It is done. I have worked my way around the entire perimeter of this long hedge. And the vertical was much easier than the horizontal. There were less established weeds here; and I had the carpets of marjoram already taking hold and taking up a lot of potential weed space.
And I made a discovery. Sitting proudly on an outcrop of dirt is one lovely oriental poppy. Goodness only knows how it turned up there. I’ve never had any seeds or plants. But I’m delighted. It is much smaller than the one I planted from Teo’s box of delights (his cold frame), but long may it survive and self sow.
I thought that I wouldn’t have time to do this before guests arrived and chores were done, so it felt like a stolen hour of delight.
It’s impossible to photograph; unless I climbed a tree and took an aerial one. So you will have to just believe me that all 30 something trees are looking well and healthy.
I did have two left over trees – an acer campestre and an acer ginala. They have been in pots for months. Time to get them out and into the ground. One was easy to position, but I have had to destroy my artistic sensibilities and plant an acer campestre next to a ginala in the hedge. Ah well. In about ten years time I’ll regret it, but right now I’m just delighted to have taken more plants out of their pots and put them into the earth.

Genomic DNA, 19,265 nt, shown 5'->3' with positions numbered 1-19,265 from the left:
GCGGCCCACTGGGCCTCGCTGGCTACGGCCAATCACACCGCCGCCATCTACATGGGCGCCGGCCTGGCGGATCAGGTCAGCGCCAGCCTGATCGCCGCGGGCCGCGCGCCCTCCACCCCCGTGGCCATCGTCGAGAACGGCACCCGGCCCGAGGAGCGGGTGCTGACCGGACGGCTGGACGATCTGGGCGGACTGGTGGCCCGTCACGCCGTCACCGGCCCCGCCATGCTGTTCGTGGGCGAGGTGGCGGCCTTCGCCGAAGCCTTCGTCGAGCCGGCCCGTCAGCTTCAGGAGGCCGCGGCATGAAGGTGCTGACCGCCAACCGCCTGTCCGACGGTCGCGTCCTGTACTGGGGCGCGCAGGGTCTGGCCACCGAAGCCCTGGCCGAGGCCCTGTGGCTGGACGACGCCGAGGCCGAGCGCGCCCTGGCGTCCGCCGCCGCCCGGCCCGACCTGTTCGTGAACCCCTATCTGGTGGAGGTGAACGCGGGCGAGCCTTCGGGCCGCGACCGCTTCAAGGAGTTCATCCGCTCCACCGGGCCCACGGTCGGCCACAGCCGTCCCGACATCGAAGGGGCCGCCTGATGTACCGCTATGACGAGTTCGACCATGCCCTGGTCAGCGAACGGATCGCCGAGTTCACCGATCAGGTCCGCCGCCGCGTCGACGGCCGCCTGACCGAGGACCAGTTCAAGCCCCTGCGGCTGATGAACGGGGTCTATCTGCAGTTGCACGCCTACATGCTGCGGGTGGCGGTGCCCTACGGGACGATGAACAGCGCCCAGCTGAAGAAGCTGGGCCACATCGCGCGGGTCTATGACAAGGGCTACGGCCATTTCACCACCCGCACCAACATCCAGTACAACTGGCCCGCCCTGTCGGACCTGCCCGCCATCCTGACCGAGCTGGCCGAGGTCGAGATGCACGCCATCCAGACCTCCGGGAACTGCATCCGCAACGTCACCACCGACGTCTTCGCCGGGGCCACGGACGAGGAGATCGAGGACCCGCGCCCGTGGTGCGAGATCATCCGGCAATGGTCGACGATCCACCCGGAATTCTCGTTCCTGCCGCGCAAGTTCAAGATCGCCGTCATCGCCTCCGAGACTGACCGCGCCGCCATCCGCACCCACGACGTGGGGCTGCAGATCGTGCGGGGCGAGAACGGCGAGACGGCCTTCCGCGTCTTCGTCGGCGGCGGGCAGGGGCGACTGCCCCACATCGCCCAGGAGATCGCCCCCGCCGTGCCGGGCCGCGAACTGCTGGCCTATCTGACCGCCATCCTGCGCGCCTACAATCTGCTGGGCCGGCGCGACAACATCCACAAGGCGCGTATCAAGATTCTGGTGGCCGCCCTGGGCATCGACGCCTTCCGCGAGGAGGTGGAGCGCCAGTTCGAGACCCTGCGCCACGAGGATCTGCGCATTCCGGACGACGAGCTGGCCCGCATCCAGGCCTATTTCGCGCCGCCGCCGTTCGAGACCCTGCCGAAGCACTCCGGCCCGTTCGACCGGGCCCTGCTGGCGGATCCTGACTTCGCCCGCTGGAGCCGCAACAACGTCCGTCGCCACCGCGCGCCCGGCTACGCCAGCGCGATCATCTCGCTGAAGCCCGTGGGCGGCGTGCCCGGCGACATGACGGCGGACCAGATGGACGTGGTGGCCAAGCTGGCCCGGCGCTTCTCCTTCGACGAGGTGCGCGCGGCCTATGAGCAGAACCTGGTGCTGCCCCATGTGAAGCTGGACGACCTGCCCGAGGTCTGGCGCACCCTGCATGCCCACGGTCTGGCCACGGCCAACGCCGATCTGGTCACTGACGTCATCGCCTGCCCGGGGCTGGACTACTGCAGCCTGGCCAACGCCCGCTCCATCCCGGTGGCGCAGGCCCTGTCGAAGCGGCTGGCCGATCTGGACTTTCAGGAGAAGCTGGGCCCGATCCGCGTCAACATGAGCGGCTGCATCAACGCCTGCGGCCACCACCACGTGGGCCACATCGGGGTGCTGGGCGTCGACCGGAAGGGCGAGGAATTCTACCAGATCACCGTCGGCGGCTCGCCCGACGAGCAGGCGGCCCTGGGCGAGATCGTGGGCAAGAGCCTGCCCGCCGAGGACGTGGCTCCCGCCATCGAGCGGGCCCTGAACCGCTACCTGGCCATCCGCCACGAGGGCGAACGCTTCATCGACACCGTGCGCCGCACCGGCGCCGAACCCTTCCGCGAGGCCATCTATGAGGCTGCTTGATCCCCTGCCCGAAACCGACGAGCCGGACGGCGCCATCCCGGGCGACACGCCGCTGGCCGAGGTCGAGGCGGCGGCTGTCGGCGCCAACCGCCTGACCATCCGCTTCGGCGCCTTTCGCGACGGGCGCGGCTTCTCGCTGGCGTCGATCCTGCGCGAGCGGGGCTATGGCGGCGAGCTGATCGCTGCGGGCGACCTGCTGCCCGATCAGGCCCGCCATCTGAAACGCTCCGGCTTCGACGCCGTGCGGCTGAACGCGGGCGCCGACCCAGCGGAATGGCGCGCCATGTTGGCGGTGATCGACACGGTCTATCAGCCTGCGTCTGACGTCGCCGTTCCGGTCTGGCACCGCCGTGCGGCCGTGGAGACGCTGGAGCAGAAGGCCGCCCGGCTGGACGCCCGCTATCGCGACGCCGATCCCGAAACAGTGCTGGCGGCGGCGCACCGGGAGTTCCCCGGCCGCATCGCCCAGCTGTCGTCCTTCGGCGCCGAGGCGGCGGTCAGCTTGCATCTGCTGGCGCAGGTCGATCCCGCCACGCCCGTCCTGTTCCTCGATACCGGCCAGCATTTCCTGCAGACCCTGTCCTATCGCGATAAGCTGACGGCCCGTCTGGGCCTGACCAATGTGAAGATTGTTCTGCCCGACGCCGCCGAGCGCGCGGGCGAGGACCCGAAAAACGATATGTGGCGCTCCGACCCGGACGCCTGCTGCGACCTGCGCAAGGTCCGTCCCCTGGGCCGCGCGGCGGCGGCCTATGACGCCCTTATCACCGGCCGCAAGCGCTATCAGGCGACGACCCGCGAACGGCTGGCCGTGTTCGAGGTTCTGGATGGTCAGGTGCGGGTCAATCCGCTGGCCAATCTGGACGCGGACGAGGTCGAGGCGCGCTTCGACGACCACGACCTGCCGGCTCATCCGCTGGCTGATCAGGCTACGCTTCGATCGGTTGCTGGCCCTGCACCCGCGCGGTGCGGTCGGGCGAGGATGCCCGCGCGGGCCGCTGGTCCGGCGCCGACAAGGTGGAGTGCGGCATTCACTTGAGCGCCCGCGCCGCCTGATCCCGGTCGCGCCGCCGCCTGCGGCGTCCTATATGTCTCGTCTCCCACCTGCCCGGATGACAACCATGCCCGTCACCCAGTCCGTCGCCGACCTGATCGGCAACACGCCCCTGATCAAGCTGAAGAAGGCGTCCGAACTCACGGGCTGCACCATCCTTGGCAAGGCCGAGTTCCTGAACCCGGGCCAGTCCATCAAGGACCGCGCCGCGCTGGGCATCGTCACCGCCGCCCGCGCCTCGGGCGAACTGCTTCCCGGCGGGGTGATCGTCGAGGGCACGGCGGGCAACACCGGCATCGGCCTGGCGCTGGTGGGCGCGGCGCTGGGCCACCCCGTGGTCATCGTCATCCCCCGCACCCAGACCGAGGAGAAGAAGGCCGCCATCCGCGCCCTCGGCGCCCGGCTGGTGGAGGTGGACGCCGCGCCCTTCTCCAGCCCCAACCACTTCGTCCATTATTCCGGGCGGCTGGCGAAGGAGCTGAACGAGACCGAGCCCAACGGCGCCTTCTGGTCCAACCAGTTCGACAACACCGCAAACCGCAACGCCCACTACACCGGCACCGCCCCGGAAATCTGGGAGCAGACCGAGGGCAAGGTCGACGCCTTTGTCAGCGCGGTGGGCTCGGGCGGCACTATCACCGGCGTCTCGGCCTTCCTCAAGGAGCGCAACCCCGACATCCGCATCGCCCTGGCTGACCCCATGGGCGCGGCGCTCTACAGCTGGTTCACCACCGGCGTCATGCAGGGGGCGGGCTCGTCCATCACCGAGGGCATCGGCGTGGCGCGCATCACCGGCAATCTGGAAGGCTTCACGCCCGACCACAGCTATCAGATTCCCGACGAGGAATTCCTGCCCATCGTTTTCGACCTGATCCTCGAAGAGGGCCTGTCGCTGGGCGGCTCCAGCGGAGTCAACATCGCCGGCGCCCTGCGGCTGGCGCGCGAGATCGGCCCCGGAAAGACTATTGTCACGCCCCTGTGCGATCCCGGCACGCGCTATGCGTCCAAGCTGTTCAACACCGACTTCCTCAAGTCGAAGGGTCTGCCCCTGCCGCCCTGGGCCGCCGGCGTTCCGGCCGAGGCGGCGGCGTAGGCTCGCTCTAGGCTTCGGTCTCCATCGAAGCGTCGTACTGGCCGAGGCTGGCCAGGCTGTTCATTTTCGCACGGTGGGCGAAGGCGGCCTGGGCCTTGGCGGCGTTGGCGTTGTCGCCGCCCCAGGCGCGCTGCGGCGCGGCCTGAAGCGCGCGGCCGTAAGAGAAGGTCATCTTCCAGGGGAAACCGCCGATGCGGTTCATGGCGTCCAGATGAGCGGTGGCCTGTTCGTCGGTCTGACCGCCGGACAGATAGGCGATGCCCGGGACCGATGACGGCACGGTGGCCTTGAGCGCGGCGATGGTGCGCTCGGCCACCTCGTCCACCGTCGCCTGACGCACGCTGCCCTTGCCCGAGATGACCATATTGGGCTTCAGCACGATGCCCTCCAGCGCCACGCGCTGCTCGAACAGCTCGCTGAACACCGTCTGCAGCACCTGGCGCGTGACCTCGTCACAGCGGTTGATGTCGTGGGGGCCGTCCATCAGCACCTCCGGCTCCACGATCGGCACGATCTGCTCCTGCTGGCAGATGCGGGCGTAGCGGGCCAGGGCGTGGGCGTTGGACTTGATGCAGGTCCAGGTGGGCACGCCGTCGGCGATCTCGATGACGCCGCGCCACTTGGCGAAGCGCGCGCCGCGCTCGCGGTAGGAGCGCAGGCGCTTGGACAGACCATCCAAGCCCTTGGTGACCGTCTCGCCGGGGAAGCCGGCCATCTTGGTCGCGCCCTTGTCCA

And then with a quick furtive look at the clock, I snuck in an extra twenty minutes of weeding. The terraces are a mass of plants. Calamagrositis grasses, clary sages, one teasel, verbena bonariensis, cornflowers, nigella, salvias and much more.
But also brambles, wildflowers (which are actually weeds) and rogue grasses. It isn’t quite artistic yet. But with less weeds and unwanted plants it almost feels like I am in control.
Hah! But you can pretend.